Pixel This: No Paper!


By Samuel Greengard

Once upon a time, consultants and futurists overwhelmingly predicted the paperless office. As computer adoption skyrocketed and a spate of new applications and capabilities came along, the results were entirely predictable: People used all these new systems to generate more paper. They printed files, they printed e-mails, they printed just about everything they could possibly print.

Global paper consumption has risen by about 50 percent since 1980. According to Gizmodo, the average person devours about 5.57 40-foot trees per year in order to print all their stuff.

Some of the receipts I receive at retail outlets are nearly long enough to take out an entire Douglas fir tree. And I'm not sure why so many businesses—including health-care providers and auto repair facilities—continue to hand out reams of paperwork that nobody ever looks at again. What happened to PDFs and e-mail?

Even worse are companies that mail envelopes with confirmation letters for signing up for paperless billing. Don't laugh, it really happens.

It's time for industry to get its collective act together. Ten years ago the idea of a paperless business (or at least a less-paper business) was a joke. However, thanks to marked advances in software and the widespread adoption of mobility and cloud computing, it's now possible. Kudos to Apple, Macy's, Nordstrom, Wells Fargo, Whole Foods and a growing number of others that offer paperless receipts. The approach saves money and it benefits the environment.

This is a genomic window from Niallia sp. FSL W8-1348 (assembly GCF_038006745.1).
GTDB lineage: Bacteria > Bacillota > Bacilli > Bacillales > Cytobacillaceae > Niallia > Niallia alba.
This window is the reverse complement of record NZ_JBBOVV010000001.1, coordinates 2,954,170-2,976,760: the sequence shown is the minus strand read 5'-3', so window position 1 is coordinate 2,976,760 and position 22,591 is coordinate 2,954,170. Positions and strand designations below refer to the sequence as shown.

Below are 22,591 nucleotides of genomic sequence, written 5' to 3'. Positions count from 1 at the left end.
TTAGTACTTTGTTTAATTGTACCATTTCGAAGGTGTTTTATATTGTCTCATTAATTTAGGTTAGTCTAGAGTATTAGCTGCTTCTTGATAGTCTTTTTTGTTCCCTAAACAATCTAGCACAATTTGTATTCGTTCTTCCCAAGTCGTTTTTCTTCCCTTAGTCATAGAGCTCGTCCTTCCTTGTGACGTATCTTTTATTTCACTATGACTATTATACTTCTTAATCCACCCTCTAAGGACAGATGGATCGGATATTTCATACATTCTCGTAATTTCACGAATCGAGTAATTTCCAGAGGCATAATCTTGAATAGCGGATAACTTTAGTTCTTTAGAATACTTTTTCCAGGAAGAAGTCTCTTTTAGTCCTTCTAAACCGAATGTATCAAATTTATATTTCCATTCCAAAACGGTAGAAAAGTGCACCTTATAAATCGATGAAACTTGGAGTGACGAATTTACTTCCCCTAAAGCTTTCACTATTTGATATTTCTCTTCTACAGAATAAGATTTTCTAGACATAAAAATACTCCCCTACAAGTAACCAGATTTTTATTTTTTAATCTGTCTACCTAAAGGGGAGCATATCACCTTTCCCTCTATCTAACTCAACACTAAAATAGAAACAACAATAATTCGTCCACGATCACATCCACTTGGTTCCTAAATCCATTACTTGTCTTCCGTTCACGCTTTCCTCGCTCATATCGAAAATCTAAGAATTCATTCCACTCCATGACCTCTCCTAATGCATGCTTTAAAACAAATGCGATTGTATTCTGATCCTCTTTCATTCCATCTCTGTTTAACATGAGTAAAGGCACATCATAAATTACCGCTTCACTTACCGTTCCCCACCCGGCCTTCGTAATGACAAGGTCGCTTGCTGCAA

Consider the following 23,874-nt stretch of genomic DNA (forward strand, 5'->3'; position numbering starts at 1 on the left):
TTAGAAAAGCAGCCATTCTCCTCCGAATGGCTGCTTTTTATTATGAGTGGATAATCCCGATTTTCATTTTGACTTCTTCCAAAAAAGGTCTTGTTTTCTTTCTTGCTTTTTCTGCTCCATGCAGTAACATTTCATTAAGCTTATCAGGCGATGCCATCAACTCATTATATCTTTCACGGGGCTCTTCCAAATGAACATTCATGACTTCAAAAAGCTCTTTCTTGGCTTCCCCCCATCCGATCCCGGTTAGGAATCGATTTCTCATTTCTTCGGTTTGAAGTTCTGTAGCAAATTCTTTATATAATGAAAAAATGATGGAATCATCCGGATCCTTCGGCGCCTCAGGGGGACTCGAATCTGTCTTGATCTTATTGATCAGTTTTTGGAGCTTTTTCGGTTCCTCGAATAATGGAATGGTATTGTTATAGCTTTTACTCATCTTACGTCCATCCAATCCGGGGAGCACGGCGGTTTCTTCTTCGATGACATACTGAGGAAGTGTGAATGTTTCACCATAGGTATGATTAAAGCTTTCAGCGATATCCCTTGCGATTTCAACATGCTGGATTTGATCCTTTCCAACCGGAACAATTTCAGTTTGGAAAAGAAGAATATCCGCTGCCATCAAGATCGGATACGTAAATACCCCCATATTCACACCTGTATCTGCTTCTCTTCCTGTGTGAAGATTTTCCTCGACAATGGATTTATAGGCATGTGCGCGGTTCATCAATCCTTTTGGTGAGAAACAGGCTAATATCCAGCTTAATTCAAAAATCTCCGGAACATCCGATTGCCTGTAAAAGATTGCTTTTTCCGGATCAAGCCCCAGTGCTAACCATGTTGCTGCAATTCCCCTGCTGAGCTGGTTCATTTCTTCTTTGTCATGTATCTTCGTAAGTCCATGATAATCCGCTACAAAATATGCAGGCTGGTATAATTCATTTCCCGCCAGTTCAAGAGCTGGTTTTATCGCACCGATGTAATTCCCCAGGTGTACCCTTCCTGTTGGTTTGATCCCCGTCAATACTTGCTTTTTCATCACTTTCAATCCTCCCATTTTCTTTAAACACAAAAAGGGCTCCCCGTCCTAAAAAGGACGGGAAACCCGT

Now, organizations, especially government, must take the paperless business to a much higher level. Most transactions can take place online. Obtaining e-signatures or authorizations isn't exactly rocket science. The concept is especially valid for paper-intensive tasks such as open enrollments, retirement plan management, and travel and expense chores. Industries, such as real estate, have a big bull’s-eye painted on their back.

Seriously. There are now apps to exchange business cardsscan documents from an iPad and transform handwritten notes into typed text. There's also Evernote and Dropbox, which make it possible to access documents at all times and share them on demand. At the enterprise level, a slew of collaboration and communication tools exist from the likes of IBM, Microsoft and others.

In other words, there are very few valid excuses for printing more paper—on a personal or enterprise level. Paper is just a bad addiction. It's expensive, it crumples efficiency and it's not green.


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